By the time I called the number listed in the texts, thousands of dollars were gone from my checking account, withdrawn from various ATMs around Manhattan. And, it was the first of the month, meaning rent was due. My stomach churned at seeing my checking account drained and was only amplified by that greasy pastrami sandwich. Yet, by the grace of excellent customer service, my problem was no longer a problem after only five minutes on the phone. Card cancelled, replacement on its way, and money refunded like nothing happened.
How can I help you today?
I tell this story to drive home how much trust can be built with an easy and successful customer service interaction. All the advertising in the world could not even attempt to build the same level of trust that was instilled in me from that single phone call. Not only did they solve my problem quickly and with little effort on my part, but they took a customer problem and used it as an opportunity to increase my perception of and trust in their brand. And, it all began with an automated voice saying, “How can I help you today?”
Is there a secret recipe when selecting a voice for your virtual assistant? What’s the magic mix of character, pacing and tone that absolutely guarantees a voice that is credible and trustworthy? People form initial judgments on a voice within half a second.1 To add, we all have different life experiences and cultural backgrounds that form other perceptions of how a voice sounds. Some studies suggest that higher tone and greater expression through high and low pitch contours are more trustworthy.2 But, does that hold true if the person engaged with a virtual assistant just had their checking account fraudulently drained and their adrenaline is pumping?
More than just the right voice
I argue that importance should not be put on the singular act of picking the ‘right’ voice but the many tasks and decisions that go into defining a virtual assistant persona. These decisions will guide a voice talent in how they should speak and steer how a text-to-speech voice could be sculpted. Without that foundation you’re betting on luck when picking the best voice and have little direction during voice production. While a book could be written about this, here are a handful of foundational principles.
Foundational principles to creating your brand’s voice
Picking the ‘right’ voice for your virtual assistant is a daunting task with opinions galore. Rather than get hung up on that specific point, focus on the elements that influence that choice. Above all else, listen to users to understand their problems, and let that lead to a persona that can be relatable to many users. Then, you’re on a path to having a virtual assistant that is credible and trustworthy – a voice that can put a consumer at ease and increase their loyalty, despite their choice of lunch and panic-inducing problem.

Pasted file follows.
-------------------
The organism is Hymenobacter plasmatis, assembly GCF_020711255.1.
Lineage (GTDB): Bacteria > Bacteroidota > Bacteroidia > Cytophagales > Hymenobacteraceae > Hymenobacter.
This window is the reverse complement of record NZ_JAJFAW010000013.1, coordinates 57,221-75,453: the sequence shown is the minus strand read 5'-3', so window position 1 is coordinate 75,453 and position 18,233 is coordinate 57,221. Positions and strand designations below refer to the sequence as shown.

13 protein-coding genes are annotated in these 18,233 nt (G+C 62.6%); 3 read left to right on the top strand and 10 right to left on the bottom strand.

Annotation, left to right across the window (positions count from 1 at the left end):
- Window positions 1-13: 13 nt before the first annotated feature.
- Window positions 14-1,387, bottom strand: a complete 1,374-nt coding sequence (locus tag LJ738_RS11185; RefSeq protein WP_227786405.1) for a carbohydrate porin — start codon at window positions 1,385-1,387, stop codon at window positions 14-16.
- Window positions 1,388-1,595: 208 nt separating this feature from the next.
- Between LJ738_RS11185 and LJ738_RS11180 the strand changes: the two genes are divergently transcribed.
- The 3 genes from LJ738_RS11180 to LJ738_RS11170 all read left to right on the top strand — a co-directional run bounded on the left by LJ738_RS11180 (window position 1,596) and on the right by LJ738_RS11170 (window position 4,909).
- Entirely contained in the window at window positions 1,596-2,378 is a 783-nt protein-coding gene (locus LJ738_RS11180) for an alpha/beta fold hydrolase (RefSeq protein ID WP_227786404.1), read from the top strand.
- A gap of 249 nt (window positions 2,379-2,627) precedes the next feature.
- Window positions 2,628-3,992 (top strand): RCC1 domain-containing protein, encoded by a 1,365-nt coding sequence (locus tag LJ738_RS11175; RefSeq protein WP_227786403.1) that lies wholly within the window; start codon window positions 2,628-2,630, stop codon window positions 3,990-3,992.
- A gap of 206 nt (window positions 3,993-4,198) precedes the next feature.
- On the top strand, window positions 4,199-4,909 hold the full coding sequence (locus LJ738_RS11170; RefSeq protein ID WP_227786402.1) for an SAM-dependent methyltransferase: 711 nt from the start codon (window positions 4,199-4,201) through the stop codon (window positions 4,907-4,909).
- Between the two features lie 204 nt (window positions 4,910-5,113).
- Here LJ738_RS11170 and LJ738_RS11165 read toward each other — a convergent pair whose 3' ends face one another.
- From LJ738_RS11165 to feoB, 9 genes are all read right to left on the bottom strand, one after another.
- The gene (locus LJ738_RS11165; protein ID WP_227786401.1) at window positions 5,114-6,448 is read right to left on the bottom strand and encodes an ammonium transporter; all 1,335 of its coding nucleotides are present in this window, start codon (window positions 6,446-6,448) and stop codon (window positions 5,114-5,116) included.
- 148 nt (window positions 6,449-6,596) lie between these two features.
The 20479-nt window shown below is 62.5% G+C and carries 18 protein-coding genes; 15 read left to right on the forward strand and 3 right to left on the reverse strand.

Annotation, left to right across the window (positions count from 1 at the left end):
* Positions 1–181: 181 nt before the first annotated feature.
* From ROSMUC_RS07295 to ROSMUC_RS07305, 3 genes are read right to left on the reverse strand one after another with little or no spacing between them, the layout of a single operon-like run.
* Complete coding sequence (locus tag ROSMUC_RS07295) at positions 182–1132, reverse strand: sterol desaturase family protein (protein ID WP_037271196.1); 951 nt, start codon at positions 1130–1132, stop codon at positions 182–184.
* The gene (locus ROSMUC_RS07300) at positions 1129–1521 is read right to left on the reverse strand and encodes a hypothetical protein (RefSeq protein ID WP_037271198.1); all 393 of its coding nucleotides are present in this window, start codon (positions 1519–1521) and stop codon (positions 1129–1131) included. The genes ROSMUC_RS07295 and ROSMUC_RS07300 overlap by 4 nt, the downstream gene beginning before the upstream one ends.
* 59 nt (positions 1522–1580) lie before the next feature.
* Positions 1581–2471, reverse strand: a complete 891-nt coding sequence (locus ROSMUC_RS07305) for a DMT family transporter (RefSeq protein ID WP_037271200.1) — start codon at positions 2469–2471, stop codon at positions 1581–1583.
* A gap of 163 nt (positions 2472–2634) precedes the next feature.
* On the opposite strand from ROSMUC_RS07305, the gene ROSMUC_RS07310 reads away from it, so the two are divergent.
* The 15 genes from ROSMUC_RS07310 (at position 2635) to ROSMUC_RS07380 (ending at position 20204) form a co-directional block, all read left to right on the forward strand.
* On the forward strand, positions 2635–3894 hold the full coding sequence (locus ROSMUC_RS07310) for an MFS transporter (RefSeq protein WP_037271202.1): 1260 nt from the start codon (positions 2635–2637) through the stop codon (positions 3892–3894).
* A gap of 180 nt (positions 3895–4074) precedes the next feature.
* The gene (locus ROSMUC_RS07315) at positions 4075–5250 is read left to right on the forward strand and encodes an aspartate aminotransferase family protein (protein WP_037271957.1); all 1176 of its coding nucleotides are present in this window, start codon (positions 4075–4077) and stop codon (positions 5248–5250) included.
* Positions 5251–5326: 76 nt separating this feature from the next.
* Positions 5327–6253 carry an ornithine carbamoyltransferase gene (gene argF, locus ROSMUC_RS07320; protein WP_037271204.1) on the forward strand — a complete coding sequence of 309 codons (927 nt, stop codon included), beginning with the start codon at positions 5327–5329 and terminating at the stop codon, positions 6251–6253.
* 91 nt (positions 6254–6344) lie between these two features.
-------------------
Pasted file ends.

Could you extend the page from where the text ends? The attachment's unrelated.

Publish Date: January 22, 2019
According to Nielsen, the average television viewer watches upwards of five hours of television per day, reaching eight hours in some areas. Although, in an omni-channel world, some might consider television simply another channel or avenue for accessing content, it is so much more. Television is a companion, a friend, a babysitter for a mom who needs to make breakfast and, of course, provides a bird’s eye view of cutting-edge news and world events; to relegate the importance and power of television is unwise.
We can all agree that television is powerful, but have we considered what’s next? The notion of interacting with the television is rather nascent; several programs have scratched the surface with real-time voting or even text voting, but as technology advances our interaction with our favorite screen could be limitless.
With the integration of speech in the consumer remote control, we’ve seen engagement with the television increase upwards of 45 minutes per day. The personalization of the viewing experience with voice makes access and navigation of some 500+ channels manageable and meaningful.
Many people are anxiously anticipating the return of the final season of Game of Thrones. Perhaps you are like me and have yet to watch one episode. Let’s say I decide to check it out, I binge watch all seven seasons on Netflix, and finally season 8 arrives and I do not have HBO. With the simple use of my voice or click of the remote, I can engage seamlessly with my screen, accessing customer service to determine what the additional cost of adding HBO to my plan might be. I receive a confirmation notification on my screen and I’m ready to watch, never having had to speak to an agent.
Sound too practical and not terribly exciting? Well, how about this scenario…
I’m watching the ABC show Scandal, and I spy an amazing olive color, crocodile leather handbag on Olivia Pope’s arm. I want it. I want to know all about it: can I afford it, does Amazon have it available on Prime shipping…GIMME NOW. With my voice or the click of the remote I can interact with the television screen to access the meta data and pull up the product details, allowing me to figure out how many coffees I will have to forego to be able to put that bag in my hot little hands.